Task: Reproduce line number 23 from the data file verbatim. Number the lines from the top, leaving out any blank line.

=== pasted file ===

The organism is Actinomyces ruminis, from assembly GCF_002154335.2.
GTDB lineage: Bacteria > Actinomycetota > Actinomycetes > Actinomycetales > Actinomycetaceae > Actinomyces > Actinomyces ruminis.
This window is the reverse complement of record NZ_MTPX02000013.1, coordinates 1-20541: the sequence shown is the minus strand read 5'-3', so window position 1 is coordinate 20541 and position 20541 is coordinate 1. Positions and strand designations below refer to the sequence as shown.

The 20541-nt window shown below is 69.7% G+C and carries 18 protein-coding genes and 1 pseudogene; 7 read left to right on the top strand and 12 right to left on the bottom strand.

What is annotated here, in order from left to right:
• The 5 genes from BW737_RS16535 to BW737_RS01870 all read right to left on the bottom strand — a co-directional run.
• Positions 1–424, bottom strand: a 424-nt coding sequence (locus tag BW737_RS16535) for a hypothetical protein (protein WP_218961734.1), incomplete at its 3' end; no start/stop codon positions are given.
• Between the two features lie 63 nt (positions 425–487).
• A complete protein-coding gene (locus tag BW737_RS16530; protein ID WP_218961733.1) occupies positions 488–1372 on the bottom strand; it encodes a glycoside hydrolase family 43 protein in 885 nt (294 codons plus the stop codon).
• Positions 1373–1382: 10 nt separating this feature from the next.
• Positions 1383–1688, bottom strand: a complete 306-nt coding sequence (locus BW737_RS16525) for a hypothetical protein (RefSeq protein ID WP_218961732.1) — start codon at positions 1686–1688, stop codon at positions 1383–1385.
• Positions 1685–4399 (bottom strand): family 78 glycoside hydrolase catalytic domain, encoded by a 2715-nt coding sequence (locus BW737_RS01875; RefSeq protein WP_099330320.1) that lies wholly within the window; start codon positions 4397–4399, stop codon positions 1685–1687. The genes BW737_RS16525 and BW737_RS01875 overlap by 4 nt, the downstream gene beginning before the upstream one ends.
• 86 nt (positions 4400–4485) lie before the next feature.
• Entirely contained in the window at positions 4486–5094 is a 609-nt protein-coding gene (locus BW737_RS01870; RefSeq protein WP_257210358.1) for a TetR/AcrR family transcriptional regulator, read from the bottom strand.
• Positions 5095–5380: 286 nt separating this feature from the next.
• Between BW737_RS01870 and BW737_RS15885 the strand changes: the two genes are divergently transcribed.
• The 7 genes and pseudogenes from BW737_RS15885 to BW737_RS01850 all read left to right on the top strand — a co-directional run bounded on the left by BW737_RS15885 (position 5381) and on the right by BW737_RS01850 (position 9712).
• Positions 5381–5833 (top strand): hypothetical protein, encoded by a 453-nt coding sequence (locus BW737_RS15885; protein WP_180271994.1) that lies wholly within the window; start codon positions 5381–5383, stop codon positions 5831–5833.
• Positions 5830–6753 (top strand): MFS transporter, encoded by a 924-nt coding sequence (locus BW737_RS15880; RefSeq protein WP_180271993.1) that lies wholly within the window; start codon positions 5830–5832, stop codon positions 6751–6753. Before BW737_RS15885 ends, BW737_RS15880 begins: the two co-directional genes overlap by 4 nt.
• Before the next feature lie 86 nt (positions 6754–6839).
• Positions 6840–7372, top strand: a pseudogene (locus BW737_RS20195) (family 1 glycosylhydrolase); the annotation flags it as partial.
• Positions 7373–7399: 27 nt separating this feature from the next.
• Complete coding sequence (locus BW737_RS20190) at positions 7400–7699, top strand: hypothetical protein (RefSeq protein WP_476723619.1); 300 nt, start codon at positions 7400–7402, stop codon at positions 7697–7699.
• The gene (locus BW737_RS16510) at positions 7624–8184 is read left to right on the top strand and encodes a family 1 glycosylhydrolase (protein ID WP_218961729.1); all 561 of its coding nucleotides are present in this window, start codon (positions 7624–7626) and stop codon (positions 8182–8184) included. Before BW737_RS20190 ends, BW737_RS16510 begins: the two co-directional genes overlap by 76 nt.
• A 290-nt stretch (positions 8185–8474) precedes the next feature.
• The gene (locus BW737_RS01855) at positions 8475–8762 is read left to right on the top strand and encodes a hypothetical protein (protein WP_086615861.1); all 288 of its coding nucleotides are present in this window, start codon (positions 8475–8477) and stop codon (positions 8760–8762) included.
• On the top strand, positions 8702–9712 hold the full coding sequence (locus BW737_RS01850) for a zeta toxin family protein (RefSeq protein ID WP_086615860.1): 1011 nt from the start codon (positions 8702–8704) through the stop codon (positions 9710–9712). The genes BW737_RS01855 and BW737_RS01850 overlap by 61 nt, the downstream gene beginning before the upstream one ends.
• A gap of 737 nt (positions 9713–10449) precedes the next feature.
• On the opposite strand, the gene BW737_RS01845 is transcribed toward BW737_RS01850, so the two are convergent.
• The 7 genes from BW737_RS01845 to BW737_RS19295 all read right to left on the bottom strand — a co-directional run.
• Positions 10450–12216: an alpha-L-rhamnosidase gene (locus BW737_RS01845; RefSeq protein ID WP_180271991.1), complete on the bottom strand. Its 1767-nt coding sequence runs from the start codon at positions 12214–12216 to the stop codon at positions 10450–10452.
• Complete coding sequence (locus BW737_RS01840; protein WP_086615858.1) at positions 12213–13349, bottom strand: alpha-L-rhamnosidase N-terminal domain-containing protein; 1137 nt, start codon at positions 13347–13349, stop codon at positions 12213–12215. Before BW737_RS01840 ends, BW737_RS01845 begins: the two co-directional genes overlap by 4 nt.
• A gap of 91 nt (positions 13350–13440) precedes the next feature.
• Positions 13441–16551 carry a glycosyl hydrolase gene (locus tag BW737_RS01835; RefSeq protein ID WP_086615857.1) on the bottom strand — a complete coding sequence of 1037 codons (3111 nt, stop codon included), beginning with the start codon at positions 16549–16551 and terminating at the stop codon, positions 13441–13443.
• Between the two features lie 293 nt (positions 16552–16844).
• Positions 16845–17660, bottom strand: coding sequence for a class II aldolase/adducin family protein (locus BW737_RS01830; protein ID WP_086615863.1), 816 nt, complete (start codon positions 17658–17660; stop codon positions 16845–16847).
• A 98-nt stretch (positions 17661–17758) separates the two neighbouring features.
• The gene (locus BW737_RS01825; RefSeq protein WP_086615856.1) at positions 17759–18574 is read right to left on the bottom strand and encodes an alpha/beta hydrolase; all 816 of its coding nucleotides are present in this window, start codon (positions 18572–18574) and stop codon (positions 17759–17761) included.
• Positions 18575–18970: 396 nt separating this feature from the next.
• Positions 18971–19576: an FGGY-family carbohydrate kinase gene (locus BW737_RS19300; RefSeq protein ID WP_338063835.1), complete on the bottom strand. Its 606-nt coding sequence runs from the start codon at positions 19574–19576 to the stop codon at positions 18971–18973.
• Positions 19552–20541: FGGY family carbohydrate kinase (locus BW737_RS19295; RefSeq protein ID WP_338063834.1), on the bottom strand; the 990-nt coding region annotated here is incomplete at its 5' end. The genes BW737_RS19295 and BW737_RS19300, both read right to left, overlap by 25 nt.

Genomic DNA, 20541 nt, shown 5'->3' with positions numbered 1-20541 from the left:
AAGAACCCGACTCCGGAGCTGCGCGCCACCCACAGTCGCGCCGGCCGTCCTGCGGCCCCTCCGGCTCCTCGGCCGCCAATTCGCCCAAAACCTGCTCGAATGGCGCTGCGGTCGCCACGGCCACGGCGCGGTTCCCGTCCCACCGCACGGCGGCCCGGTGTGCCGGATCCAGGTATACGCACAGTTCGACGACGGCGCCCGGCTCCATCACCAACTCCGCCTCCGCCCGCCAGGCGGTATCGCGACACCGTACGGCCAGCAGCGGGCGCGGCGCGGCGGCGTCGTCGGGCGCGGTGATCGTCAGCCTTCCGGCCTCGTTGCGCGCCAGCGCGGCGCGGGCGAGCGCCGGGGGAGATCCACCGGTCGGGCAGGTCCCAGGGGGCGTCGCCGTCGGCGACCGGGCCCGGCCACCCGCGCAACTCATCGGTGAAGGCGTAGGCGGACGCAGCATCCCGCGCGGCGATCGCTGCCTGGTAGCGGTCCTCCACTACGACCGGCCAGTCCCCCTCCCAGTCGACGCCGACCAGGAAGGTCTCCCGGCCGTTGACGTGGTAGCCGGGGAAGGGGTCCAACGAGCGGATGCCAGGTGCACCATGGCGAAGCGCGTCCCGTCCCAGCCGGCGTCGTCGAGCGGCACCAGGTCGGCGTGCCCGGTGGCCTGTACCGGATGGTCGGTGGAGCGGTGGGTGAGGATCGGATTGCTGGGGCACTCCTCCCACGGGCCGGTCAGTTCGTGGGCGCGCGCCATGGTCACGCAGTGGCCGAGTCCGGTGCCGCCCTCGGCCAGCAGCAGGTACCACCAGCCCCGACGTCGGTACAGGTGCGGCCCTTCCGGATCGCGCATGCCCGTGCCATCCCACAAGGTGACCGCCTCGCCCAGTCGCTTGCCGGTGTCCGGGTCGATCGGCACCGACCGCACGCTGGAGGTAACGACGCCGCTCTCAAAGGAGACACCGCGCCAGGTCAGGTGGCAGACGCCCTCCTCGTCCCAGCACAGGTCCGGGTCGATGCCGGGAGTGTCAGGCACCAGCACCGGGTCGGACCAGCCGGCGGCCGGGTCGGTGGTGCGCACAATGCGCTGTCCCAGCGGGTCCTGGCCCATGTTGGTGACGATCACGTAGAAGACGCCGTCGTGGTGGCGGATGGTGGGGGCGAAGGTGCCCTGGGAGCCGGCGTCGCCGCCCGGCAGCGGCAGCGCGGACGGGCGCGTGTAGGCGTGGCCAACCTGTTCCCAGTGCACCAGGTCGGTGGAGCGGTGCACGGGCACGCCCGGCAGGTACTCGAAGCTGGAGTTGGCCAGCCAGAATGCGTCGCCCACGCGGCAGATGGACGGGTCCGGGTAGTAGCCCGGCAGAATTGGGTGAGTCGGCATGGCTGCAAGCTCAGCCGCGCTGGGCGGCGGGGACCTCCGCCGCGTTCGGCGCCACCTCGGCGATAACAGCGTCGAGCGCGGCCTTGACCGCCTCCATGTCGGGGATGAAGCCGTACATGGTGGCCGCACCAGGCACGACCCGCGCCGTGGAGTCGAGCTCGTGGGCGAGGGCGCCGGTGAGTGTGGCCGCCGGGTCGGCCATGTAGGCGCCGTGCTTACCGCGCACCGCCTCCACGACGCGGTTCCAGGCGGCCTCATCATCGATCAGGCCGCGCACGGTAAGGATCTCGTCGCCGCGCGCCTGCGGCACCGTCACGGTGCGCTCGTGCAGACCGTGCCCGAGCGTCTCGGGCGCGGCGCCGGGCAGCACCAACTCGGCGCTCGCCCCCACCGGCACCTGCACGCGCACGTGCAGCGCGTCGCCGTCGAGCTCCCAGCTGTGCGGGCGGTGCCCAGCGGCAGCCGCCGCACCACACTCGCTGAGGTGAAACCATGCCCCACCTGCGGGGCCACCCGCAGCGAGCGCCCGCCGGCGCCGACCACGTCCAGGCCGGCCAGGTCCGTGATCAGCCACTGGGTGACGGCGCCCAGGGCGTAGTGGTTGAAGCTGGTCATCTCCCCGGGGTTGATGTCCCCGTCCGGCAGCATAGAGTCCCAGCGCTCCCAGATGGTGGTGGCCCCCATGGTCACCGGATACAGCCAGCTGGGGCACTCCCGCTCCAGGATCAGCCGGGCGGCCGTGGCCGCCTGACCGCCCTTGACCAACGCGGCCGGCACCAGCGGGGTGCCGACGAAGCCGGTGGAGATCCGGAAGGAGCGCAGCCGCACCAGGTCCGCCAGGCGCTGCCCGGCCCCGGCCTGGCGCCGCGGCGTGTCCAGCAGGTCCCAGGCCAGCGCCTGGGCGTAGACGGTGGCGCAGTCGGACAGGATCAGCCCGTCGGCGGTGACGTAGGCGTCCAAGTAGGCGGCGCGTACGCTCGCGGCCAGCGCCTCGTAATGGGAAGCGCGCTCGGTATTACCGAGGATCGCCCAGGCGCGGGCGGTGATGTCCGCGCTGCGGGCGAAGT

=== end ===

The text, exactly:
• Complete coding sequence (locus BW737_RS20190) at positions 7400–7699, top strand: hypothetical protein (RefSeq protein WP_476723619.1); 300 nt, start codon at positions 7400–7402, stop codon at positions 7697–7699.